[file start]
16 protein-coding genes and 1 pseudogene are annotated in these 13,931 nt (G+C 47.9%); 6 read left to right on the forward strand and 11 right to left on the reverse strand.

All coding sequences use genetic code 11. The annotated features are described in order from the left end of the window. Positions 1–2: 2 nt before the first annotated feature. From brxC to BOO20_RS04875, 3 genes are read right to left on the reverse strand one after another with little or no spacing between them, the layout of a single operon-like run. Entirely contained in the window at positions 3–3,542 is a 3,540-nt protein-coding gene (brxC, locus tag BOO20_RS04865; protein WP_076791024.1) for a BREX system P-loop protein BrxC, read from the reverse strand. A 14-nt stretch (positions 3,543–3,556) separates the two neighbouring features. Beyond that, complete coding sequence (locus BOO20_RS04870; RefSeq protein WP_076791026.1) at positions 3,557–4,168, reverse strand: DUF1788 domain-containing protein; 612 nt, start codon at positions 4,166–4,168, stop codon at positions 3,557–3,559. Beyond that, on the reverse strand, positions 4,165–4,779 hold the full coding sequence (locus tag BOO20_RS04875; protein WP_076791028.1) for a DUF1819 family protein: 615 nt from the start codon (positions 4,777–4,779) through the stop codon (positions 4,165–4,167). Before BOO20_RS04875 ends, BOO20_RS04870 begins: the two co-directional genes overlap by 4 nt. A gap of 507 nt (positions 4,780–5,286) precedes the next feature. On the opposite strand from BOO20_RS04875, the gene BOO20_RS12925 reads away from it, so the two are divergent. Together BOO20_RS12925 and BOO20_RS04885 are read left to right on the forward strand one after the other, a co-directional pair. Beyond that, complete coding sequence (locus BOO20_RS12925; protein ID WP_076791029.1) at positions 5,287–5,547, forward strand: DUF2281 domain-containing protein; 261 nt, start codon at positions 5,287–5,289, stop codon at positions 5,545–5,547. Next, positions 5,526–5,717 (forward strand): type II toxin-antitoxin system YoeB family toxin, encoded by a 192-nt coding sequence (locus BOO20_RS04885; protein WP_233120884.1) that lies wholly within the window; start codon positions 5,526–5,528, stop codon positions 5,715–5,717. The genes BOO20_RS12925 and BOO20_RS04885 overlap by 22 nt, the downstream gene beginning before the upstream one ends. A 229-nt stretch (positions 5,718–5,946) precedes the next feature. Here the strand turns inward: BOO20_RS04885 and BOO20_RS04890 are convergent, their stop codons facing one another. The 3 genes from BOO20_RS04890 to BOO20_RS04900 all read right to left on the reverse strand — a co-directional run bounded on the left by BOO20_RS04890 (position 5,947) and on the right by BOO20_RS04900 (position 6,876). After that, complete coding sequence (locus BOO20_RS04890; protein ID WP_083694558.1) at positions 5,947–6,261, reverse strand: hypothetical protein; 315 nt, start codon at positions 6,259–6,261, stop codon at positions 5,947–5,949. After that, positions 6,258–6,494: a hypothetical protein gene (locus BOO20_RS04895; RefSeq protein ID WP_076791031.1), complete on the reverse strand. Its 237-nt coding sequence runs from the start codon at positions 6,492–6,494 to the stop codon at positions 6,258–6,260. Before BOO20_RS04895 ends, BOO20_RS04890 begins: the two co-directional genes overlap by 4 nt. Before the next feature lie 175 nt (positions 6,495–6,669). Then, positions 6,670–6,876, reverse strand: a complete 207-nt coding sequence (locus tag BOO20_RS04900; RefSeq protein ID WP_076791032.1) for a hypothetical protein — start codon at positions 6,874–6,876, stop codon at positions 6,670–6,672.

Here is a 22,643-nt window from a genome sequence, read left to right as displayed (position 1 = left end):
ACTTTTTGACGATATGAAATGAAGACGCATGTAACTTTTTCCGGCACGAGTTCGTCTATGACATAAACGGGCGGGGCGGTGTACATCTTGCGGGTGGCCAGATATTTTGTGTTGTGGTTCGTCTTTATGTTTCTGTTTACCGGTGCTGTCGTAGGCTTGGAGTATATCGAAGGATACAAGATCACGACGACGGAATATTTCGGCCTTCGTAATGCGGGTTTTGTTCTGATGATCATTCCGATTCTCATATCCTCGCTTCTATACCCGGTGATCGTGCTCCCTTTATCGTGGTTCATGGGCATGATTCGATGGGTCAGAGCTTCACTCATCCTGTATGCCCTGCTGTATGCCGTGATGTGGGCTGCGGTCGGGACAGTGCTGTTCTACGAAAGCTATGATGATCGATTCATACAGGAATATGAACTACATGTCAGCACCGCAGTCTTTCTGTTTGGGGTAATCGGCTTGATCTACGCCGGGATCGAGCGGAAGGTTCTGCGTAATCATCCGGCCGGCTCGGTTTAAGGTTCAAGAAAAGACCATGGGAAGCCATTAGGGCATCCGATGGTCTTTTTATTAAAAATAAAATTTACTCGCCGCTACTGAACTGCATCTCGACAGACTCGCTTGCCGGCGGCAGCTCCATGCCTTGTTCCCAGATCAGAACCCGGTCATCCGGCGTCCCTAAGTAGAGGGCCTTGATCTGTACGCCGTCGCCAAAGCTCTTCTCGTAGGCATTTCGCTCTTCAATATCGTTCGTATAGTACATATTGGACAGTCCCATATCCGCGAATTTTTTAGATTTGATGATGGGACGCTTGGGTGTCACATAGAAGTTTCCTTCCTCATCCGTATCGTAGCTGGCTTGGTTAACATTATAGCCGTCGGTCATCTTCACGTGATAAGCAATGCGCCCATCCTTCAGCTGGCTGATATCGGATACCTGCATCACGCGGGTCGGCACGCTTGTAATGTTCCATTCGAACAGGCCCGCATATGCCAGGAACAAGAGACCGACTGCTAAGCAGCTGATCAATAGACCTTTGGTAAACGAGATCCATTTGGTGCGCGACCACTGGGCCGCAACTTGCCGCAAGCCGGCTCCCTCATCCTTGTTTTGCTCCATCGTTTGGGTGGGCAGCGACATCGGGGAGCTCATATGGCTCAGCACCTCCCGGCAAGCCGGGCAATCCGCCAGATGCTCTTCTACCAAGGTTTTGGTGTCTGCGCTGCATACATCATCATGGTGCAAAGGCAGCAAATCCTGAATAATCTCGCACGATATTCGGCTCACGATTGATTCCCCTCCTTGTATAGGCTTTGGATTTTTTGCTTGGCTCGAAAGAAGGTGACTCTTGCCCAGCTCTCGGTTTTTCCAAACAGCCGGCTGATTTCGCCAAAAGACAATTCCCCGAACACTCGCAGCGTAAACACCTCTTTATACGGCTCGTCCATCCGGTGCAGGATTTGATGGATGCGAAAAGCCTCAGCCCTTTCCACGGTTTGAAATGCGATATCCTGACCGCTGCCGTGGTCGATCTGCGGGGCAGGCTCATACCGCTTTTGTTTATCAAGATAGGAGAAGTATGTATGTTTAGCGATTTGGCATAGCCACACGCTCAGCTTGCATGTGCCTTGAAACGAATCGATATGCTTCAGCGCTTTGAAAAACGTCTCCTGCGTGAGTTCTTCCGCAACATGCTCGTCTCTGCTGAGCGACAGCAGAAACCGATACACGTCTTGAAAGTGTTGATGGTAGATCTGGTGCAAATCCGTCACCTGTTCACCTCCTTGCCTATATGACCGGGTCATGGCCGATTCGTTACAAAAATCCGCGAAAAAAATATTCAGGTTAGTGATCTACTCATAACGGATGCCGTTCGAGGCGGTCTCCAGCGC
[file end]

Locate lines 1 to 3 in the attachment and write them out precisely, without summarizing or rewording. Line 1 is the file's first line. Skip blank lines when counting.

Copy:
16 protein-coding genes and 1 pseudogene are annotated in these 13,931 nt (G+C 47.9%); 6 read left to right on the forward strand and 11 right to left on the reverse strand.

All coding sequences use genetic code 11. The annotated features are described in order from the left end of the window. Positions 1–2: 2 nt before the first annotated feature. From brxC to BOO20_RS04875, 3 genes are read right to left on the reverse strand one after another with little or no spacing between them, the layout of a single operon-like run. Entirely contained in the window at positions 3–3,542 is a 3,540-nt protein-coding gene (brxC, locus tag BOO20_RS04865; protein WP_076791024.1) for a BREX system P-loop protein BrxC, read from the reverse strand. A 14-nt stretch (positions 3,543–3,556) separates the two neighbouring features. Beyond that, complete coding sequence (locus BOO20_RS04870; RefSeq protein WP_076791026.1) at positions 3,557–4,168, reverse strand: DUF1788 domain-containing protein; 612 nt, start codon at positions 4,166–4,168, stop codon at positions 3,557–3,559. Beyond that, on the reverse strand, positions 4,165–4,779 hold the full coding sequence (locus tag BOO20_RS04875; protein WP_076791028.1) for a DUF1819 family protein: 615 nt from the start codon (positions 4,777–4,779) through the stop codon (positions 4,165–4,167). Before BOO20_RS04875 ends, BOO20_RS04870 begins: the two co-directional genes overlap by 4 nt. A gap of 507 nt (positions 4,780–5,286) precedes the next feature. On the opposite strand from BOO20_RS04875, the gene BOO20_RS12925 reads away from it, so the two are divergent. Together BOO20_RS12925 and BOO20_RS04885 are read left to right on the forward strand one after the other, a co-directional pair. Beyond that, complete coding sequence (locus BOO20_RS12925; protein ID WP_076791029.1) at positions 5,287–5,547, forward strand: DUF2281 domain-containing protein; 261 nt, start codon at positions 5,287–5,289, stop codon at positions 5,545–5,547. Next, positions 5,526–5,717 (forward strand): type II toxin-antitoxin system YoeB family toxin, encoded by a 192-nt coding sequence (locus BOO20_RS04885; protein WP_233120884.1) that lies wholly within the window; start codon positions 5,526–5,528, stop codon positions 5,715–5,717. The genes BOO20_RS12925 and BOO20_RS04885 overlap by 22 nt, the downstream gene beginning before the upstream one ends. A 229-nt stretch (positions 5,718–5,946) precedes the next feature. Here the strand turns inward: BOO20_RS04885 and BOO20_RS04890 are convergent, their stop codons facing one another. The 3 genes from BOO20_RS04890 to BOO20_RS04900 all read right to left on the reverse strand — a co-directional run bounded on the left by BOO20_RS04890 (position 5,947) and on the right by BOO20_RS04900 (position 6,876). After that, complete coding sequence (locus BOO20_RS04890; protein ID WP_083694558.1) at positions 5,947–6,261, reverse strand: hypothetical protein; 315 nt, start codon at positions 6,259–6,261, stop codon at positions 5,947–5,949. After that, positions 6,258–6,494: a hypothetical protein gene (locus BOO20_RS04895; RefSeq protein ID WP_076791031.1), complete on the reverse strand. Its 237-nt coding sequence runs from the start codon at positions 6,492–6,494 to the stop codon at positions 6,258–6,260. Before BOO20_RS04895 ends, BOO20_RS04890 begins: the two co-directional genes overlap by 4 nt. Before the next feature lie 175 nt (positions 6,495–6,669). Then, positions 6,670–6,876, reverse strand: a complete 207-nt coding sequence (locus tag BOO20_RS04900; RefSeq protein ID WP_076791032.1) for a hypothetical protein — start codon at positions 6,874–6,876, stop codon at positions 6,670–6,672.

Here is a 22,643-nt window from a genome sequence, read left to right as displayed (position 1 = left end):